Office of Justice Programs News

MONDAY, JUNE 26, 2000


WASHINGTON, D.C. A new Website - - will offer parents information on topics such as child care, education, health and safety. The site, "Parenting Resources for the 21st Century," is part of a joint effort by several federal agencies to promote a national agenda for children and foster positive youth development.

Attorney General Janet Reno unveiled the site today at the quarterly meeting of the federal Coordinating Council on Juvenile Justice and Delinquency Prevention. In May, First Lady Hillary Clinton announced the development of the Website during the White House Conference on Teenagers.

"This Website covers everything from caring for a newborn to finding college scholarships," said Reno. "It will provide quick and easy access to a broad array of information that parents need to meet the challenges of raising a child."

The site, which includes information on advocacy, education, employment, mental health, nutrition, learning disabilities and volunteer activities, is divided into eight categories:

  • Child and Youth Development - Presents information about common behaviors and developmental milestones, as well as emotional and physiological changes that typically occur during different stages of a young person's life.

  • Child Care and Education - Provides information on what skills children are expected to master at each grade level, how to support children's learning process, and how to ease children's transitions between schools. Also offers guidance on home schooling, alternative schools and standardized tests.

  • Family Concerns - Presents information about topics including gangs, hate crimes, school safety, domestic violence, child abuse, substance abuse, tobacco, mental health and suicide.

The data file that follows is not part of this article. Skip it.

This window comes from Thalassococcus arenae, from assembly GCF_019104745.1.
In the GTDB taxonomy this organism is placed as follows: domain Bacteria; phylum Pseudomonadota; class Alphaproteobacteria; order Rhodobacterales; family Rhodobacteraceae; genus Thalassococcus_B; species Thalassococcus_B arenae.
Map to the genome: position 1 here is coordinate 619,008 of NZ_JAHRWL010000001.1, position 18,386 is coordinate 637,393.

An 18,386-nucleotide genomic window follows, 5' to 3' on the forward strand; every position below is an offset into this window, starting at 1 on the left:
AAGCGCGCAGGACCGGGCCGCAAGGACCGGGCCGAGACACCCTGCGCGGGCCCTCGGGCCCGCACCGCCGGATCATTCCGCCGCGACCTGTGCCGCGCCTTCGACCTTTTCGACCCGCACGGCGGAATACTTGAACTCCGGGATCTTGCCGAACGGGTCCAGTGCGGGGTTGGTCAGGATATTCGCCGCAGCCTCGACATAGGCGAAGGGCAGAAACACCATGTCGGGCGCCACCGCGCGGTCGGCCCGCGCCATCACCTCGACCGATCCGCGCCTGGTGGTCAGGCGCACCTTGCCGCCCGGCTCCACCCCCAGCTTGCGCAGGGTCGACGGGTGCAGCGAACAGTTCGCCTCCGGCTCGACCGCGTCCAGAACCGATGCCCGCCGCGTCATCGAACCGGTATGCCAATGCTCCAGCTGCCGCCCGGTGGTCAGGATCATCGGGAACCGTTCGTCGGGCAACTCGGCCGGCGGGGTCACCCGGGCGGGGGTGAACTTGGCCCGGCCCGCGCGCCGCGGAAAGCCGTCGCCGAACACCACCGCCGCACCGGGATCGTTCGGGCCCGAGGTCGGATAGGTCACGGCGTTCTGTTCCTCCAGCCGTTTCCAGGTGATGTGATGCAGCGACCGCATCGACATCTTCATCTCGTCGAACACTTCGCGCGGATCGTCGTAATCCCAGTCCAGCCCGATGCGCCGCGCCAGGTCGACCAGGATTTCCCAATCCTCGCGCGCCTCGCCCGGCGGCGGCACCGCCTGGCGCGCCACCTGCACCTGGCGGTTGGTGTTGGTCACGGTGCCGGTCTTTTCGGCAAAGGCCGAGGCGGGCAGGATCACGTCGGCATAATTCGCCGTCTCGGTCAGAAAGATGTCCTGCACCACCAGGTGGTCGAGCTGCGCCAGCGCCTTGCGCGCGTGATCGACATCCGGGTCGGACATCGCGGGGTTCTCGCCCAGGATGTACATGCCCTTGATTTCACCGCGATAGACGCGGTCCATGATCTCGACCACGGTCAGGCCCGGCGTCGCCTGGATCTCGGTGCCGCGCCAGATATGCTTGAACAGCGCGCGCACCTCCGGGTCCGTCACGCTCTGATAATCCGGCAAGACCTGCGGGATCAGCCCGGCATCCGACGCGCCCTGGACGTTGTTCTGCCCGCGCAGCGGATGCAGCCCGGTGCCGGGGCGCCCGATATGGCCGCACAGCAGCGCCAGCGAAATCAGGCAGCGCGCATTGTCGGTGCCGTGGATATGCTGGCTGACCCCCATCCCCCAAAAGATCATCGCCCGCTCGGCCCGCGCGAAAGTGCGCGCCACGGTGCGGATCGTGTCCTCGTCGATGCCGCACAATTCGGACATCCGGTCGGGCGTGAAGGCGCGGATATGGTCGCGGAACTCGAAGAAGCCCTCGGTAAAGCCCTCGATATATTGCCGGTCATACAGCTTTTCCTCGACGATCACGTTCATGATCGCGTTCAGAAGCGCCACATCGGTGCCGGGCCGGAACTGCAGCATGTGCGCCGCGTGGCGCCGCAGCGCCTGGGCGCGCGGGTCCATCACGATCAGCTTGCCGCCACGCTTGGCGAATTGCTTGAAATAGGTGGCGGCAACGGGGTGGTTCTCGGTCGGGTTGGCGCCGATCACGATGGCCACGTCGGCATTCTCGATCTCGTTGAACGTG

• Family Dynamics - Provides information on matters pertaining to different types of family relationships such as single, two-parent, and multi-generational families; special circumstances such as the incarceration of a family member; and work and family issues such as alternative work schedules and day care.

  • Health and Safety - Includes information on exercise and nutrition guidelines, recommendations for a preventive approach to health, and strategies for dealing with chronic ailments. The links also deal with topics such as Internet safety and caring for aging parents.

  • Out-of-School Activities - Provides links to information about a wide range of activities to do at home and in the community, including sports, arts, volunteering and employment.

  • Resources - Offers information about financial assistance and publications of interest to parents and youth-serving organizations.

  • What's New - Provides up-to-date information about new parenting-related developments, research, publications and events.

"Parents will be able to use the information on this Website to help provide a safe and secure home for their children," said John J. Wilson, Acting Administrator of the Justice Department's Office of Juvenile Justice and Delinquency Prevention (OJJDP). "This knowledge and support will also help parents detect signs of substance abuse or other behavior that can lead to future delinquency."

The Coordinating Council on Juvenile Justice and Delinquency Prevention, which developed the site, is chaired by the Attorney General and includes the Secretaries of Health and Human Services, Education, Labor, and Housing and Urban Development and juvenile justice professionals appointed by the Senate, the House and the President.

Information about the Coordinating Council and information about OJJDP publications, programs and conferences are available through the OJJDP Website at and from OJJDP's Juvenile Justice Clearinghouse, Box 6000, Rockville, Maryland 20857. The toll-free number is 1-800/638-8736.

Information about other Office of Justice Programs (OJP) bureaus and program offices is available at Media should contact OJP's Office of Congressional and Public Affairs at 202/307-0703.

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